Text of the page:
Stu­dents urge hos­tile acts on con­ser­va­tive ‘hate speech’

The Washington Times Daily - - FRONT PAGE - BY BRAD­FORD RICHARDSON

Con­ser­va­tives have come to ex­pect that they might be protested, ridiculed and dis­in­vited when they ven­ture to speak on col­lege cam­puses, but the penalty for telling stu­dents some­thing they dis­agree with has taken a more vi­o­lent turn.

But­tressed by an ide­ol­ogy that views “hate speech” as vi­o­lence and its sup­pres­sion as self-de­fense, stu­dents in­creas­ingly are re­sort­ing to the de­struc­tion of prop­erty and as­sault to keep con­ser­va­tive speak­ers quiet.

Stu­dents at Welles­ley Col­lege made the in­tel­lec­tual case for us­ing force to sti­fle free speech in an edi­to­rial last week, ar­gu­ing that “hos­til­ity may be war­ranted” against peo­ple who are “given the re­sources to learn” yet “refuse to adapt their be­liefs.”

“If peo­ple con­tinue to sup­port racist politi­cians or pay for speak­ers that prop up speech that will lead to the harm of oth­ers,” the stu­dents wrote in the April 12 edi­to­rial in The Welles­ley News, “then it is crit­i­cal to take the ap­pro­pri­ate mea­sures to hold them ac­count­able for their ac­tions.”

The edi­to­rial was shared widely over so­cial me­dia — so much so that the stu­dent news­pa­per’s web­site crashed on April 14 be­cause of the vol­ume of traf­fic — and was

con­demned by con­ser­va­tives and lib­er­als alike.

Peter Wood, pres­i­dent of the Na­tional As­so­ci­a­tion of Schol­ars, said the ideas ex­pressed in the edi­to­rial are not new. He traces their lin­eage to Ger­man philoso­pher Friedrich Ni­et­zsche, Ital­ian com­mu­nist the­o­rist An­to­nio Gram­sci and Ger­man-Amer­i­can philoso­pher Her­bert Mar­cuse, whose ideas greatly in­flu­enced the stu­dents of the New Left in the 1960s.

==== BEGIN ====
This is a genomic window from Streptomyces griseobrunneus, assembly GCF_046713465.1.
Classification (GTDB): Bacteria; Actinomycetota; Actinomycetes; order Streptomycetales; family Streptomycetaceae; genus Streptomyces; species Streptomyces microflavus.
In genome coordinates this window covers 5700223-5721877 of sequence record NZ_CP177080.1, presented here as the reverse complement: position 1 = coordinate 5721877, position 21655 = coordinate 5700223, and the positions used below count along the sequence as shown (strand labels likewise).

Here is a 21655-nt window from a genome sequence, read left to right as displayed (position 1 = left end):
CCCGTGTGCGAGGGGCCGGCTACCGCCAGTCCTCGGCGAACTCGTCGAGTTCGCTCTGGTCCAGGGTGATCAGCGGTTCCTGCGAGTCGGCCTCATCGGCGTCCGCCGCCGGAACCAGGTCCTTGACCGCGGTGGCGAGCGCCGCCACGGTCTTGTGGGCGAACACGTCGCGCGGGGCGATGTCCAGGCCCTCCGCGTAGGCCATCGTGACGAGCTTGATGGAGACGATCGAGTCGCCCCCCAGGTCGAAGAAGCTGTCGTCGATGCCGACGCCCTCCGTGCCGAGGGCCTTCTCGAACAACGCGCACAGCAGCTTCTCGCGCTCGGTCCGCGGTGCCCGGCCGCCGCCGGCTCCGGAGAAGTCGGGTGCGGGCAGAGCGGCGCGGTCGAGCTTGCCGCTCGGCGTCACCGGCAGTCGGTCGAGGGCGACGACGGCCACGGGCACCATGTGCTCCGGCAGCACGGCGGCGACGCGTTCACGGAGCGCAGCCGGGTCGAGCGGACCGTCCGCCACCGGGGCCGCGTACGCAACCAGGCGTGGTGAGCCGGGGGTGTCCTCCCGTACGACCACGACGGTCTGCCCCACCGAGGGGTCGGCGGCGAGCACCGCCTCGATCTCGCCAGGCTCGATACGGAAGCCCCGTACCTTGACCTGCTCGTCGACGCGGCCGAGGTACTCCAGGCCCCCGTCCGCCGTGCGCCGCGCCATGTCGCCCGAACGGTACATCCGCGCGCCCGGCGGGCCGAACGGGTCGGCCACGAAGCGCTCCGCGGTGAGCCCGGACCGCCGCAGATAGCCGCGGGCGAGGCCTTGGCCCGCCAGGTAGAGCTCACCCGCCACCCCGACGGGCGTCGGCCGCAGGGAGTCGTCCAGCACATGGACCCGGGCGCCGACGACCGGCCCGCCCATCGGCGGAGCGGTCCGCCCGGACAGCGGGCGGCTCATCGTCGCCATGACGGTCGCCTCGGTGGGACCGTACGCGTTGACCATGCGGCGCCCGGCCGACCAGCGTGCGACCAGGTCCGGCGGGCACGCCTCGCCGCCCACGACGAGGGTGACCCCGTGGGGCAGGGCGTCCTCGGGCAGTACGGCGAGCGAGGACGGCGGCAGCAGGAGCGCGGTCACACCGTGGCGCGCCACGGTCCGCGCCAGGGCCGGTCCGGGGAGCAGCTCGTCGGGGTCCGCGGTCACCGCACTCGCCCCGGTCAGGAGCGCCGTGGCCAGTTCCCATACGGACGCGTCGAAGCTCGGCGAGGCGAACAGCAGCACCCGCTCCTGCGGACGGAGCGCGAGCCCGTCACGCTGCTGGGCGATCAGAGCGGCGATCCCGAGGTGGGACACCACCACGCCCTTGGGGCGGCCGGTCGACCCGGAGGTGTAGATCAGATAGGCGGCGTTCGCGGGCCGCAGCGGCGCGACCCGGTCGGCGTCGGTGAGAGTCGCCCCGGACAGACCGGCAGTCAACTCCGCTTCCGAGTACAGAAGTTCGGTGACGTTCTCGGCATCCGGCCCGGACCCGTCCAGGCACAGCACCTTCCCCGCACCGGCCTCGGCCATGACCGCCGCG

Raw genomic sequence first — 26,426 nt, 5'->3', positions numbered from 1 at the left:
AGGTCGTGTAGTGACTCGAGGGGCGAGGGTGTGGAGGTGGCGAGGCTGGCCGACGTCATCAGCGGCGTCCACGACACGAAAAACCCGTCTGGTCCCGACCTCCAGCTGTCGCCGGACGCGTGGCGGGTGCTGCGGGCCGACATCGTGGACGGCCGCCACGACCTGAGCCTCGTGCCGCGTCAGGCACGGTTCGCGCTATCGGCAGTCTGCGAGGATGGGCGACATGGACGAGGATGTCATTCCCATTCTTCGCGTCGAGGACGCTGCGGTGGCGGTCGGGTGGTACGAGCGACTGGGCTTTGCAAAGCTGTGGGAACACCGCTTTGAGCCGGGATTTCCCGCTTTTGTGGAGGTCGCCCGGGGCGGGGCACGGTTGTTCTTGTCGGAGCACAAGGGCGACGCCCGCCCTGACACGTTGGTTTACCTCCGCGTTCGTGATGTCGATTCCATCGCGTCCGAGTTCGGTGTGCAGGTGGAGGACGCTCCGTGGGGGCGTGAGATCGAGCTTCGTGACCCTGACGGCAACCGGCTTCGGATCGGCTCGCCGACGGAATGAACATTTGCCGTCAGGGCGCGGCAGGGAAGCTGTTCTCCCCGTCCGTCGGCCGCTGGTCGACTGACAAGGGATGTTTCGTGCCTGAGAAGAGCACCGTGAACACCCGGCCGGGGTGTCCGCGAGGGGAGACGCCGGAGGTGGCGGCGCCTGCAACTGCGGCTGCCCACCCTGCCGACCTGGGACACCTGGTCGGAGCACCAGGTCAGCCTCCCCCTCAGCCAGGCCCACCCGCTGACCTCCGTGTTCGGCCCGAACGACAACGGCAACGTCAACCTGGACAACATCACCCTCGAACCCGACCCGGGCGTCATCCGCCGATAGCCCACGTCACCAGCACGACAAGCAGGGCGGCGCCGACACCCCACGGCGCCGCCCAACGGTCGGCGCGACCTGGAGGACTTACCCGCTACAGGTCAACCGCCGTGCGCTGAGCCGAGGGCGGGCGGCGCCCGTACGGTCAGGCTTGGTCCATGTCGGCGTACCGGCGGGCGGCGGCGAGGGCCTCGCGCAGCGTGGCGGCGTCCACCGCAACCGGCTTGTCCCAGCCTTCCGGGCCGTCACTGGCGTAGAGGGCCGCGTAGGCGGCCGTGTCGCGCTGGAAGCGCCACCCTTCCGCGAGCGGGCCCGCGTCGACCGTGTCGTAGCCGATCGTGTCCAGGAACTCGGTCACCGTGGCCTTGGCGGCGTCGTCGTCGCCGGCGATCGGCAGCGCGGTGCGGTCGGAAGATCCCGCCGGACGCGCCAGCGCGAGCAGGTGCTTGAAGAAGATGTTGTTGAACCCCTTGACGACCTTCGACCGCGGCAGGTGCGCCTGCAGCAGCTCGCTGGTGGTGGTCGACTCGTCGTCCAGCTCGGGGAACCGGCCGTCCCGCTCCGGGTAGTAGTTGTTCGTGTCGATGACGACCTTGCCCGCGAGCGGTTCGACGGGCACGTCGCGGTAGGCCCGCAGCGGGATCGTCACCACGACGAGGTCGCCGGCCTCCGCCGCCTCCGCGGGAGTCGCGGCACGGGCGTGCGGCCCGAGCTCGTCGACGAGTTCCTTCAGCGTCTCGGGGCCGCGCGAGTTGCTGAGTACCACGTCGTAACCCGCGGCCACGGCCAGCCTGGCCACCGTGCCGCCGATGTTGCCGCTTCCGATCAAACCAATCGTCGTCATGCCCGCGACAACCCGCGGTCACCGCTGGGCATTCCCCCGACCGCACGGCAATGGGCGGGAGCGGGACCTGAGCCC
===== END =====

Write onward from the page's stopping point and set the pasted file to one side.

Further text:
But Mr. Wood said the edi­to­rial “may be the first time in which the stu­dent news­pa­per at a highly re­spected lib­eral arts col­lege has found its way to­ward en­dors­ing what amounts to a Gram­s­cian op­pres­sion of free­dom.”

“It’s al­most ex­actly the same as the Com­intern in the Soviet Union: ‘We’re the freest coun­try in the world. You can say what­ever you want, as long as it agrees with the party.’ Now in­stead of the party, we have the con­sen­sus of Welles­ley stu­dents,” he said.

The edi­to­rial did not elab­o­rate on what “hos­til­ity” en­tails, but stu­dents at other schools clearly see noth­ing wrong with re­spond­ing to un­pop­u­lar speech with vi­o­lence.

Of­fi­cials at the Univer­sity of Cal­i­for­nia at Berke­ley on Thurs­day re­versed a de­ci­sion to can­cel an April 27 speech by con­ser­va­tive pun­dit Ann Coul­ter, af­ter hav­ing cited safety con­cerns. But Miss Coul­ter curtly dis­missed the univer­sity’s move, not­ing that it resched­uled her speech to May 2 and said her ap­pear­ance would go for­ward as planned on the 27th.

The Berke­ley cam­pus erupted into flames and ri­ot­ing in Fe­bru­ary when stu­dents sought to pre­vent an ap­pear­ance by con­ser­va­tive provo­ca­teur Milo Yiannopou­los, a for­mer ed­i­tor for Bre­it­bart News.